News Update on DAC6 Developments - June, 9th 2020

On June 3, 2020, the Committee of permanent representatives in the Council of the European Union (EU) have agreed to allow EU Member States to exercise the option to defer the DAC6 reporting deadline by six months.


On Friday May 8, 2020, the European Commission released a proposal to extend the filing deadlines under DAC6. In our newsletter explaining the implications of the proposal, we noted that the proposed extension did not provide much comfort, and the urgency for Internationally active companies to act on DAC6 would remain a high priority matter.

What happened?

A political agreement was reached by the  Committee of permanent representatives in the council of the European Union (EU) to allow an optional 6 months extension to the reporting deadlines for intermediaries and relevant taxpayers. 

In this regard, the amended proposal could be adopted during the next meetings of Economic and Foreign Affairs council (ECOFIN) and the European Council scheduled this month. The European Parliament is expected to provide its opinion on the outcome of those meetings by the end of June. The amending directive would then be implemented into the local laws after Member States independently decide upon extension or no extension.

New Deadlines (if deferral is approved)

The so-called “historical reference period” (running from June 25, 2018 up to and including June 30, 2020) shall remain the same. This means that where a so-called reportable cross-border arrangement is made available for implementation, or is ready for implementation, or where the first step in its implementation has been made between June 25, 2018 - June 30, 2020, this arrangement must be reported no later than February 28, 2021.

The “new” reference period shall depend upon each individual Member State as Member States shall opt for the deferral on an individual basis.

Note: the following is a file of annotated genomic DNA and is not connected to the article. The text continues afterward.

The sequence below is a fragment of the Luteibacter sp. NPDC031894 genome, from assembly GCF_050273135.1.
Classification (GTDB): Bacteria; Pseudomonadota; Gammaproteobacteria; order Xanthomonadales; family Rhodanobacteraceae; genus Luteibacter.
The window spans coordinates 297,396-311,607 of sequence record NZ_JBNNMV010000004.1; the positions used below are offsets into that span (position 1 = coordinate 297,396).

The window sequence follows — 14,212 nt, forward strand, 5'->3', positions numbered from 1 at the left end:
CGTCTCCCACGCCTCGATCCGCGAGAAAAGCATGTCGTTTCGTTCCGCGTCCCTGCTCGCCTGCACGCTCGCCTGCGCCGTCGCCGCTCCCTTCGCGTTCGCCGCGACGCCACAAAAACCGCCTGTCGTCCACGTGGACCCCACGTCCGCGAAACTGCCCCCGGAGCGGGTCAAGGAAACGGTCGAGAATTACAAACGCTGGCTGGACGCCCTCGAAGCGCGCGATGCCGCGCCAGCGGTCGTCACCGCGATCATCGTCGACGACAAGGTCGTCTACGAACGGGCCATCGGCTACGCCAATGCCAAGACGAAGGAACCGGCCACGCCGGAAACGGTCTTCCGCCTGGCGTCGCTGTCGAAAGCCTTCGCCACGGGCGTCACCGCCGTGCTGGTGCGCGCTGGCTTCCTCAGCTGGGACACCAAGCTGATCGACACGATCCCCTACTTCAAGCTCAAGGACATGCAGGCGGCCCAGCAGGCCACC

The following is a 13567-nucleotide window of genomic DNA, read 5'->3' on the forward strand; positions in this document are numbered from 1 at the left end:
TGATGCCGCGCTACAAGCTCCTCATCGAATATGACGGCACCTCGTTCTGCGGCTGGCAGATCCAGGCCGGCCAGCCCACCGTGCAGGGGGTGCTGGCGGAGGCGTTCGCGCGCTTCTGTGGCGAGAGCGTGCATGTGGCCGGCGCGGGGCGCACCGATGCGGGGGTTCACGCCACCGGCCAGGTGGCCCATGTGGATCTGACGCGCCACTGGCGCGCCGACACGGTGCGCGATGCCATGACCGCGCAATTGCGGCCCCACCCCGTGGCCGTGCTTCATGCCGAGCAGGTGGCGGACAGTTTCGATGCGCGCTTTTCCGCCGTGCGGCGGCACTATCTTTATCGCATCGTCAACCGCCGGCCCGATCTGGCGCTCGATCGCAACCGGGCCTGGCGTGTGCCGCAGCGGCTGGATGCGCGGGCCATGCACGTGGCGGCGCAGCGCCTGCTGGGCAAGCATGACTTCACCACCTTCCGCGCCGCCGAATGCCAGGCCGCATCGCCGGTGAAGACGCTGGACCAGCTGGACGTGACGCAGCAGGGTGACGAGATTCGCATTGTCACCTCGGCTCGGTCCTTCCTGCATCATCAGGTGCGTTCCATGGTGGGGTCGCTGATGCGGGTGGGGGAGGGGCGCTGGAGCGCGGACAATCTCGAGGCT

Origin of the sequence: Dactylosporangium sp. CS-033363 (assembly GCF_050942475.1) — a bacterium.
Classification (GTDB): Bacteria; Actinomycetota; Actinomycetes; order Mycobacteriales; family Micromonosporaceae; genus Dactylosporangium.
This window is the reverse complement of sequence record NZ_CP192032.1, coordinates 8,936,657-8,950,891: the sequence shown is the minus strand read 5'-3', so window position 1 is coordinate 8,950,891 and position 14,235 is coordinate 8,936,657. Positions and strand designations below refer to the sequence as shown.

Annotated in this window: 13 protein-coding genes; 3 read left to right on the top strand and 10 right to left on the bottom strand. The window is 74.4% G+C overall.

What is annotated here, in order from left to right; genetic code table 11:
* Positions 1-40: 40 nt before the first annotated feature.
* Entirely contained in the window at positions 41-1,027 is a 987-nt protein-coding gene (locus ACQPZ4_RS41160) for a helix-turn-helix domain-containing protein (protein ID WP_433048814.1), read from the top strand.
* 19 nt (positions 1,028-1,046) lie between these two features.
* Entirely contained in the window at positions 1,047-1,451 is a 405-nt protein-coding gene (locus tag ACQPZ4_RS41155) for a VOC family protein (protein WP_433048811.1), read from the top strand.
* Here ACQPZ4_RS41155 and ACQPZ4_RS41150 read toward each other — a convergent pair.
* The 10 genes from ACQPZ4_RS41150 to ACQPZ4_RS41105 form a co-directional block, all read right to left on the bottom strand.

So far, few Member States have announced to opt for extension of 6 months (e.g. Belgium and Luxembourg). In this case, the new reference period (1 July 2020 until 31 December 2020) shall apply, and the 30-day reporting period shall start from 1 January 2021.

What does this mean for you?

As the delay is optional, and depends upon the individual decisions of Member States, this may imply different reporting deadlines and potentially added complexity and difficulty for businesses active in the EU.

Jurisdictions offering the extension will allow more time for internationally active companies to get prepared for DAC6, which also includes the process of determining whether or not DAC6 is applicable. However, in some other jurisdictions, where the deferral might not be opted for, the reporting could be due much earlier, hence increasing the compliance burden and risk of penalties in case of delayed or no reporting.

Although the reporting deadline could be extended in some EU Member States, companies must pay attention to fully utilize that extra time as the deadline for “historical reference period” may seem later (at the latest February 28, 2021) but the new reference period also covers a longer period (6 months instead of initial 1 month), i.e. until December 31, 2021 instead of July 31, 2020 . 

This implies increased compliance burden to analyse transactions, form conclusions, document transactions and timely report to the relevant tax authorities.

What are the next steps?

So far, we have noticed that a lot of internationally active companies are underestimating the width of DAC6. Certainly, aggressive tax structuring is part of the DAC6 scope. However, what is considered aggressive is subjective and certainly has changed in the last 3 years. Therefore, we feel that it is important to analyse whether or not DAC6 should be applicable, especially in relation to the so-called historical reference period. Also, it is important to document why an arrangement is deemed reportable or non-reportable. 

As we expected, the European Commission will continue to focus heavily on tax transparency but also refers to COVID19 as a reason to implement DAC6. For now, the extra time some Member States could opt for is not expected to generate further guidance. Therefore, we recommend strongly to internationally active companies, whenever possible, placing DAC6 high on the tax agenda and at least determine in more detail the possible impact.

More information?

Please contact your trusted RSM advisor to further discuss which measures may be relevant for you and your business.


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